Metropolitan News-Enterprise


Friday, June 16, 2006


Page 3


C.A. Dismisses Some Charges Against Official Charged With Misuse of Funds


By TINA BAY, Staff Writer


The Third District Court of Appeal yesterday ordered dismissal of a portion of an indictment charging a Northern California elected official with mishandling public funds, but left intact a grand jury accusation that could result in his removal from office even if he is acquitted on the remaining criminal charges.

The justices partially granted and partially denied a petition for writ of mandate and prohibition filed by Sutter County Auditor-Controller Robert E. Stark. The action came nine days after Stark, who has held the office since 1985, won reelection with more than 56 percent of the vote.

The county grand jury investigated Stark and his top assistant after County Administrative Officer Larry Combs presented the Board of Supervisors with a September 2004 report alleging “serious problems” with respect to Stark’s job performance. 

Stark, the CAO charged, had usurped the board’s authority by unilaterally amending the county budget. He illegally asserted authority over rates that some county departments were charging other departments to recover the cost of services provided, filed the final budget for fiscal year 2003-2004 more than six months late, erroneously withheld overtime pay from the county’s firefighters in January 2003, and unilaterally transferred money from the county’s general fund reserve to a local water district, Combs told the supervisors.

Writing for the appellate panel, Justice Ronald B. Robie characterized the events as a “turf battle between some of the elected officials in Sutter County,” and observed that “[t]he tenor of the evidence was that Stark was in something of a pitched battle with the county administrative officer and the board of supervisors over the scope of his authority.”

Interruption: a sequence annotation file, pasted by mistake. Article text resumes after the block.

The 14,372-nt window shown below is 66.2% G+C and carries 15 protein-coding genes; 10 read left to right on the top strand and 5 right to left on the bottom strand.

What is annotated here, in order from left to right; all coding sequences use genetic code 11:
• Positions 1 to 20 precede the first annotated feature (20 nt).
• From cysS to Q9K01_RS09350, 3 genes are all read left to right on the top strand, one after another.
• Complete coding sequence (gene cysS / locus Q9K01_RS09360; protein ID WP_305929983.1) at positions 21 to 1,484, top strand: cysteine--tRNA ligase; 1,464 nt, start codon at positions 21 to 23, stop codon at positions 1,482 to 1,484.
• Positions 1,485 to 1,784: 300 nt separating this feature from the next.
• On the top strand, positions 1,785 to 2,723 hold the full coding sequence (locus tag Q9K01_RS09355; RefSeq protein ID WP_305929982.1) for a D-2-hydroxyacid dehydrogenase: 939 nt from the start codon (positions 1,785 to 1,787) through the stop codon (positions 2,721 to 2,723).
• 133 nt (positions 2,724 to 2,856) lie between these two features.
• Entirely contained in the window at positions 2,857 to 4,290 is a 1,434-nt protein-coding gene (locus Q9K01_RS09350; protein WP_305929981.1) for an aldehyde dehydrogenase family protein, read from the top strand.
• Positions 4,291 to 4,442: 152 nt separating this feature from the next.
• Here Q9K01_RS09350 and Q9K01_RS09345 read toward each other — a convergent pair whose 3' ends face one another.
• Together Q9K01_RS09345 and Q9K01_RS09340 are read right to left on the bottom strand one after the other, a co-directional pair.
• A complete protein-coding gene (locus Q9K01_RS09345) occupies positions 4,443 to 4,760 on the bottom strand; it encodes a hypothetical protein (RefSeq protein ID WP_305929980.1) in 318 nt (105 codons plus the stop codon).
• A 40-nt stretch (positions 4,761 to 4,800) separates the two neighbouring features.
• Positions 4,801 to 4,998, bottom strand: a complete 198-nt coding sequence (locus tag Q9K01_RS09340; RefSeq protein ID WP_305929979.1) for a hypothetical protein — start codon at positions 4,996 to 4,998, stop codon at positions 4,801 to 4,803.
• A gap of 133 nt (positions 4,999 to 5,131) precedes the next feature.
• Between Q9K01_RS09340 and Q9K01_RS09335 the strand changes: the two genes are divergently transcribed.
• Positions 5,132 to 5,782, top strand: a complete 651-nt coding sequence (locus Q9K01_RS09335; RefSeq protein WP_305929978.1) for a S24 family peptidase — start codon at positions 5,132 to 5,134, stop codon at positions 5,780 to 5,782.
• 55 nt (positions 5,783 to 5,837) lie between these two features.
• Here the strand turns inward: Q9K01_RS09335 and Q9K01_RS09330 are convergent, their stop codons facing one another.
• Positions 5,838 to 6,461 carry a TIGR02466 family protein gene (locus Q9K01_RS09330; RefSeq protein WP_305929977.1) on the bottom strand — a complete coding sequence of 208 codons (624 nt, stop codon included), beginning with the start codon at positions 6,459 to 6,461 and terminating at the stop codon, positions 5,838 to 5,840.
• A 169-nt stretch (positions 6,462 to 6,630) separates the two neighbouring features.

The grand jury charged Stark with 13 violations of Penal Code Sec. 424, which prohibits public officials from using public funds in a manner contrary to law. It also returned a 15-count accusation against Stark and a two-count accusation against Stark’s assistant, Ronda G. Putman.

The quasi-criminal accusation process sets up a trial in superior court. If the trier of fact concludes that the official committed the charged offense, the penalty is removal from office.

Sutter Superior Court Judge Ted H. Hansen set aside one count of the indictment and two counts of the accusation against Stark.  

The Court of Appeal, however, said that six more counts of the indictment should be dismissed, and that the accusation against Putman should be dismissed as well.

Penal Code Sec. 424(a) provides for the imprisonment and disqualification of officials who improperly public money in various ways.  Justice Robie explained that of the 13 counts against Stark that alleged violations of Sec. 424 subdivision(a), six counts should have been set aside for definitional reasons—according to definitions for the portions of the statute on which those counts were founded, Stark didn’t “use” public funds or make “false entries” or “unauthorized transfers.”

In agreeing with Hansen’s denial of Stark’s motion to set aside the accusation, Robie wrote that “[b]ased on [the] evidence, it is not unreasonable to conclude that Stark did what he did, not so much out of legitimate concern for accounting principles, but because he wanted to assert the authority he claimed in spite of limitations the board had placed on him.”

As for Putman, Robie wrote, the evidence failed to show that she actually knew about or intentionally disregarded certain restrictions when she approved fund transfers that Stark authorized.

“This is to say nothing more than it was negligence for an assistant auditor to do what Putman did. But negligence is not willful misconduct,” he said.

The case is Stark v. Superior Court, C051073.


Copyright 2006, Metropolitan News Company